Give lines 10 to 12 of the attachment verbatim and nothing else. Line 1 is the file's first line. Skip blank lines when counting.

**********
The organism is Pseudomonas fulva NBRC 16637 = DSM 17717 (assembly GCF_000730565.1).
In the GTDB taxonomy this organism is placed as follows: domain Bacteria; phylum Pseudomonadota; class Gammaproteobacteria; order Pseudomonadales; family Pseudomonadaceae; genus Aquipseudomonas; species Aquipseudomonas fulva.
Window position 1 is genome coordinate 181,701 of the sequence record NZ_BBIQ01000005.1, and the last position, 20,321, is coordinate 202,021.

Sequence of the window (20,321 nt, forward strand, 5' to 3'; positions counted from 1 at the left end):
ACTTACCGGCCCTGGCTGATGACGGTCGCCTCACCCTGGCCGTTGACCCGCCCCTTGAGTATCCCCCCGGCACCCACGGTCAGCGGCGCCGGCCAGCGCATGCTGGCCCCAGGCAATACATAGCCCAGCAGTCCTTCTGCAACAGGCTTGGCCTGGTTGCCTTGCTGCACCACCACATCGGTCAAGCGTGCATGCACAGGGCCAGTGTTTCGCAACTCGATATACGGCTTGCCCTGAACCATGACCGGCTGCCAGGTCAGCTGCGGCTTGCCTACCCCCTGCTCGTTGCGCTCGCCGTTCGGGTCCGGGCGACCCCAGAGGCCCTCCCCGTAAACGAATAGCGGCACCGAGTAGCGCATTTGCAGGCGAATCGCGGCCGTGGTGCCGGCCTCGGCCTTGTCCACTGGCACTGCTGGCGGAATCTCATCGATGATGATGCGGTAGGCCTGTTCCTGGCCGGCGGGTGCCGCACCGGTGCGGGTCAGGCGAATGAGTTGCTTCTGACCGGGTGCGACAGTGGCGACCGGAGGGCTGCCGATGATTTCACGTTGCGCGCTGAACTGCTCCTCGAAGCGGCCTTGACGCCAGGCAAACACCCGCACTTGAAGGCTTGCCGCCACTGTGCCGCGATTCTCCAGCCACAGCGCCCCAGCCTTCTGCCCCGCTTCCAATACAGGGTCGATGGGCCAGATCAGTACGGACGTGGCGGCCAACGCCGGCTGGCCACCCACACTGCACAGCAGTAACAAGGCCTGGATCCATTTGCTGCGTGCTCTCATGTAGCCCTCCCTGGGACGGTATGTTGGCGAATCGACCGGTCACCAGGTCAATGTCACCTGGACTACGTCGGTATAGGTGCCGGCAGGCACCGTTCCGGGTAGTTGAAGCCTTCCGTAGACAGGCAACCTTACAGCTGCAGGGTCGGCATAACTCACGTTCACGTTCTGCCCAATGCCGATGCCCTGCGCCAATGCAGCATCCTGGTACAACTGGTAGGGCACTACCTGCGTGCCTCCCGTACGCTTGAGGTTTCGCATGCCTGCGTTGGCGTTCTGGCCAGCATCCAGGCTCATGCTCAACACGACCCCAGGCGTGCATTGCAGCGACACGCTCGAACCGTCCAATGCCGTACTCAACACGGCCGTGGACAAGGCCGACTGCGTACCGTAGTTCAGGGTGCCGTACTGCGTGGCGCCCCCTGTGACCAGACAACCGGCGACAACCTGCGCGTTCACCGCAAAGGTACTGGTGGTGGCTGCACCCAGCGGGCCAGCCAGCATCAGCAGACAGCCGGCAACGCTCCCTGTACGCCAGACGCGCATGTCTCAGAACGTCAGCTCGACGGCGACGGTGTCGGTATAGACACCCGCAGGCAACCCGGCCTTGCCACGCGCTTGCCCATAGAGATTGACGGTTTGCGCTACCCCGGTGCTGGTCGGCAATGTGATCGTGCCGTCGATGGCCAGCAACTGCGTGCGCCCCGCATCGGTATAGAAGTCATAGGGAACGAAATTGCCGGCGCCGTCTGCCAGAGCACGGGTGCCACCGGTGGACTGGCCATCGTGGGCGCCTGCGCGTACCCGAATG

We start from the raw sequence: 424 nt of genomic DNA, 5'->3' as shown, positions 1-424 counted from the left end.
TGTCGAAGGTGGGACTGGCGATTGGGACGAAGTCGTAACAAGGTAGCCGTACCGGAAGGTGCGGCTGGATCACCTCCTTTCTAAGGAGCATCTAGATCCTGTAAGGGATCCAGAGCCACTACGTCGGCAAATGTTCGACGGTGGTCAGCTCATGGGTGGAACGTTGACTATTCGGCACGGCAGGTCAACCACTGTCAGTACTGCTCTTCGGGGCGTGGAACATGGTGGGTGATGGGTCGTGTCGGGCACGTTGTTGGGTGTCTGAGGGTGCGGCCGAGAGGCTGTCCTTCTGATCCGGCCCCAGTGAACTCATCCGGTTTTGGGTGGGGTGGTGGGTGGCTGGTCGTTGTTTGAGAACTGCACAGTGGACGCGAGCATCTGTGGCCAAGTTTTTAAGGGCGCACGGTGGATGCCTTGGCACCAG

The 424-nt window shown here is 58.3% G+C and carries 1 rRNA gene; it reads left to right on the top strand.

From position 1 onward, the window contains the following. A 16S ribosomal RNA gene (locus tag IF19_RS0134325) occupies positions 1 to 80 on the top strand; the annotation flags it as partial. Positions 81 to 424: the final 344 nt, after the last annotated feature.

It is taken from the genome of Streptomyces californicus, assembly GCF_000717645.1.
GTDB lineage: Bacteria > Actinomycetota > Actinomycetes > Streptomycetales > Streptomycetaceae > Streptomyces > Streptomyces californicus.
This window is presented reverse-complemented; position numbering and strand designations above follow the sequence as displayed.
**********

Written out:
It is taken from the genome of Streptomyces californicus, assembly GCF_000717645.1.
GTDB lineage: Bacteria > Actinomycetota > Actinomycetes > Streptomycetales > Streptomycetaceae > Streptomyces > Streptomyces californicus.
This window is presented reverse-complemented; position numbering and strand designations above follow the sequence as displayed.